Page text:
Greeneration Summit: The importance of creating climate-smart industries

David Lozada
(UPDATED) More than 500 businessmen gather to discuss the importance of creating climate-smart industries

ACT NOW. CCC Commissioner Naderev Saño urges the business sector to go green in the 2013 Business Summit. All photos by David Lozada/ Rappler

MANILA, Philippines – (UPDATED) “It is absurd to isolate our economy from the encompassing natural ecosystem that provides us the very source of support for life and resources that our very economy needs to persist and function.”

This is the picture painted by Climate Change Commission (CCC) commissioner Naderev Saño to more than 500 businessmen and entrepreneurs at the CCC’s 2013 Business Summit: Forging Partnership Towards Climate-Smart Industry on Wednesday, November 27. The Summit participants gathered to discuss how best to create climate-smart industries and how such businesses positively affect the environment. (READ: Greeneration Summit: Creating climate-smart industry)

Saño said that this is the perfect time for the private sector to get involved in climate change reduction initiatives especially in light of the devastation brought by Super Typhoon Yolanda (Haiyan).

“It is a timely reminder to expand our horizons and think long term. It’s time for us to look at innovative solutions that can stabilize both the economy and the climate, create jobs and foster conservation and ultimately, improve and enhance quality of life and make our communities more resilient,” he added.

Saño, who was also the Philippine government’s chief negotiator in the recently concluded United Nations Framework Convention on Climate Change (UNFCCC), said responding to a changing climate comes from having a profound sense of humanity.

He encouraged the participants from the business sector to put their best foot forward for climate change mitigation and adaptation.

“The commitment towards a sustainable development is an everlasting ideal…The objective is to continue to incorporate climate change into public discourse in the industry for a truly sustainable and resilient Philippines,” he said.

GREEN COMPANIES. A panel of corporate executives share their best green practices to the audience.

Learning from the best

Several companies with climate change mitigation and adaptation initiatives shared their best practices during the conference.

Atty Dulce Lucban of Human Nature, a social enterprise that produces personal care products, shared how her company empowers the poor and takes care of the environment.

“Human Nature only resorts to importation if materials are not locally available. This creates livelihood for the poor with lesser carbon footprints,” Lucban said.

Lucban shared the company’s 4Rs in doing business – reduce, reuse, re-gift and recycle.

Meanwhile, Johnson Ongking of Pacific Paints (Boysen) Philippines, Inc. explained how the simple act of choosing the color of the roof can help lessen global warming.

Having a white or lighter colored roof is ‘greener’ than having a dark colored one because light colors reflect back much of the sun’s rays, Ongking explained. A white colored roof also helps save up to 40% of electric bills and makes a house cooler.

Boysen has initiated a campaign with the CCC, called the Paint it Light Program, to repaint the Philippine General Hospital roofs a lighter color. 

Among the other companies that presented were Nestle Philippines Inc., Binalot Fiesta Foods, Absolut Distillers Inc., Toshiba Information Equipment Inc., and Manila Water.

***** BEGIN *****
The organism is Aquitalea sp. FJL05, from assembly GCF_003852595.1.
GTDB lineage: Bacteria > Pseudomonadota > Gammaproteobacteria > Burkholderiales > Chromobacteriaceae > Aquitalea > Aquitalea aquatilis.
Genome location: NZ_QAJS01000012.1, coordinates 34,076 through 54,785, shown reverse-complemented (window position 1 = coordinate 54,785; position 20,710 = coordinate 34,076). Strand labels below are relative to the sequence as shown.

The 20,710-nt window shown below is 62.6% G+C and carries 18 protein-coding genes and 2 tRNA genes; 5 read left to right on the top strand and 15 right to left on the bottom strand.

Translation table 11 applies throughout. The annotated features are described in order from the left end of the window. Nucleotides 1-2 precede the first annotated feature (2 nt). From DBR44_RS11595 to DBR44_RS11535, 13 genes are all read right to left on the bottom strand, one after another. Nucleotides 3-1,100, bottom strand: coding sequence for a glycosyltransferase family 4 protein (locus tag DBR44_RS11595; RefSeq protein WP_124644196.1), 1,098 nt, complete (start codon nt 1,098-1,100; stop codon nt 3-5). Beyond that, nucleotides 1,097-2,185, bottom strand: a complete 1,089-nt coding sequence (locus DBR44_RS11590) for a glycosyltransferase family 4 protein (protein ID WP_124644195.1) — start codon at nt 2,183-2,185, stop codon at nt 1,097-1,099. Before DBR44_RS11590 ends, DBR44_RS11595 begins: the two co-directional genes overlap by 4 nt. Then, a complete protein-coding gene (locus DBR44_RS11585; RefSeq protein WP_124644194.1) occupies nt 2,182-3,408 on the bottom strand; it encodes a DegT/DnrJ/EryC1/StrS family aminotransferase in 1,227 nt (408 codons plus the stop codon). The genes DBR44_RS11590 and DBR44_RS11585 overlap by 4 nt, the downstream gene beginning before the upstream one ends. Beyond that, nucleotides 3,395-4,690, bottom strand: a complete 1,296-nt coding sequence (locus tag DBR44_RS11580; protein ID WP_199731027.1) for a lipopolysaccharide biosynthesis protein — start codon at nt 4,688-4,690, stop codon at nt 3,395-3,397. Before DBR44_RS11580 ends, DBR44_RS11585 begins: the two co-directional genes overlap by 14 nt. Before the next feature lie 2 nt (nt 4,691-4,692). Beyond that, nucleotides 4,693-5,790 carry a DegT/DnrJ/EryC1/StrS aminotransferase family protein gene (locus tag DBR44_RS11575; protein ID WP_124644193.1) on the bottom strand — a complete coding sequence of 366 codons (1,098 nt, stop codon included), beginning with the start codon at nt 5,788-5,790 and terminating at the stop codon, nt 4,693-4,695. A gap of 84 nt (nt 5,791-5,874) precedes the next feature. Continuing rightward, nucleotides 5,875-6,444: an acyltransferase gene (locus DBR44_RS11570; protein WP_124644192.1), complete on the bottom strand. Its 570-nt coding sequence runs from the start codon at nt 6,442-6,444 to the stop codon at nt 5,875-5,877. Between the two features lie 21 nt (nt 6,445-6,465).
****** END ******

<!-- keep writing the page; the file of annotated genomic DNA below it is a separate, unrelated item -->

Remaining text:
Private sector’s concerns

A panel discussion with representatives from the Department of Trade and Industry (DTI), Philippine Chamber of Commerce and Industry (PCCI), Department of Budget and Management (DBM) and the CCC capped off the day’s activities. The forum served as an avenue for the representatives of the private sector to raise their concerns about the government’s green policies.

One of the concerns was raised by businessman Crispian Lao, who talked about the government’s Green Choice Seal of Approval (GCSA), an eco-label that sets a standard for environmentally sound products and sustainable production.

Small and medium enterprises (SMEs) cannot afford the accreditation process and complain that consumers are not aware of its value. Lao suggested that the process should be made easier for SMEs. It’s a suggestion which the Department of Trade and Industry is willing to consider. 
“We have a program on eco-labelling. It will be good if this will be expanded to cover more products…We also have capacity building programs to develop eco-friendly products…We’re open to discussion with the private sector on that,” said DTI director Corazon Halili-Dichosa.

‘Going green’

CCC secretary Lucille Sering emphasized that going green is all about sustainable development.

“The logic of going green is to find initiatives that will enable us to continue using the things we enjoy,” Sering said.

She also said that the private sector has a big role to play on battling climate change.

“The government can only do so much. We need the private sector to invest in climate change adaptation mechanisms,” she added.

Sering concluded, “We want the business sector to have the capacity (for climate change adaptation) and see the opportunity in it…We want you to do development with a heart.”

The Business Summit was held on the third day of celebrations of the 2013 National Climate Change Consciousness Week (NCCCW).

WATCH: Day 3 (November 27) of the Greeneration Summit:


Missed the conference? You can read about what happened in Rappler’s blog:




You might also be interested in:

Day 1 of the Greeneration Summit: Tapping the Bayanihan spirit of the youth

Day 2 of the Greeneration Summit: Preparing locally for climate change

Day 3 of the Greeneration Summit: The importance of creating climate-smart industries


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